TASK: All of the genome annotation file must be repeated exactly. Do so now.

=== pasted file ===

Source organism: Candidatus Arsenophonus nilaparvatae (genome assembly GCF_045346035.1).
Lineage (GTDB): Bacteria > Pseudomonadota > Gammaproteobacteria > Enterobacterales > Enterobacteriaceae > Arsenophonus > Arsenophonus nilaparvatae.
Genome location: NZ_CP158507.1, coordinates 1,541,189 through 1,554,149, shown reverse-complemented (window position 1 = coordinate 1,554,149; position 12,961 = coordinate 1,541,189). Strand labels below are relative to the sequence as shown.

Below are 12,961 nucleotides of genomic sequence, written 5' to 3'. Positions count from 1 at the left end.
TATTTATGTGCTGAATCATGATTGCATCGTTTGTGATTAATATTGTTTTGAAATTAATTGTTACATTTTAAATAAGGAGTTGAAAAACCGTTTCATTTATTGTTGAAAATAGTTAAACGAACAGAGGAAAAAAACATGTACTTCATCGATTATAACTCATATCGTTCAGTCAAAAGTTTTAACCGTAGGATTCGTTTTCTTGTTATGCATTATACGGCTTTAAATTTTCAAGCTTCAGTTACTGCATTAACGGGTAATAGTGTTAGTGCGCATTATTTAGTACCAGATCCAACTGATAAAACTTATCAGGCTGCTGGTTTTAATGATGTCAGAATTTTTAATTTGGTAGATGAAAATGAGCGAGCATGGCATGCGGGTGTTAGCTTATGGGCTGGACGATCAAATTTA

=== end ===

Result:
Source organism: Candidatus Arsenophonus nilaparvatae (genome assembly GCF_045346035.1).
Lineage (GTDB): Bacteria > Pseudomonadota > Gammaproteobacteria > Enterobacterales > Enterobacteriaceae > Arsenophonus > Arsenophonus nilaparvatae.
Genome location: NZ_CP158507.1, coordinates 1,541,189 through 1,554,149, shown reverse-complemented (window position 1 = coordinate 1,554,149; position 12,961 = coordinate 1,541,189). Strand labels below are relative to the sequence as shown.

Below are 12,961 nucleotides of genomic sequence, written 5' to 3'. Positions count from 1 at the left end.
TATTTATGTGCTGAATCATGATTGCATCGTTTGTGATTAATATTGTTTTGAAATTAATTGTTACATTTTAAATAAGGAGTTGAAAAACCGTTTCATTTATTGTTGAAAATAGTTAAACGAACAGAGGAAAAAAACATGTACTTCATCGATTATAACTCATATCGTTCAGTCAAAAGTTTTAACCGTAGGATTCGTTTTCTTGTTATGCATTATACGGCTTTAAATTTTCAAGCTTCAGTTACTGCATTAACGGGTAATAGTGTTAGTGCGCATTATTTAGTACCAGATCCAACTGATAAAACTTATCAGGCTGCTGGTTTTAATGATGTCAGAATTTTTAATTTGGTAGATGAAAATGAGCGAGCATGGCATGCGGGTGTTAGCTTATGGGCTGGACGATCAAATTTA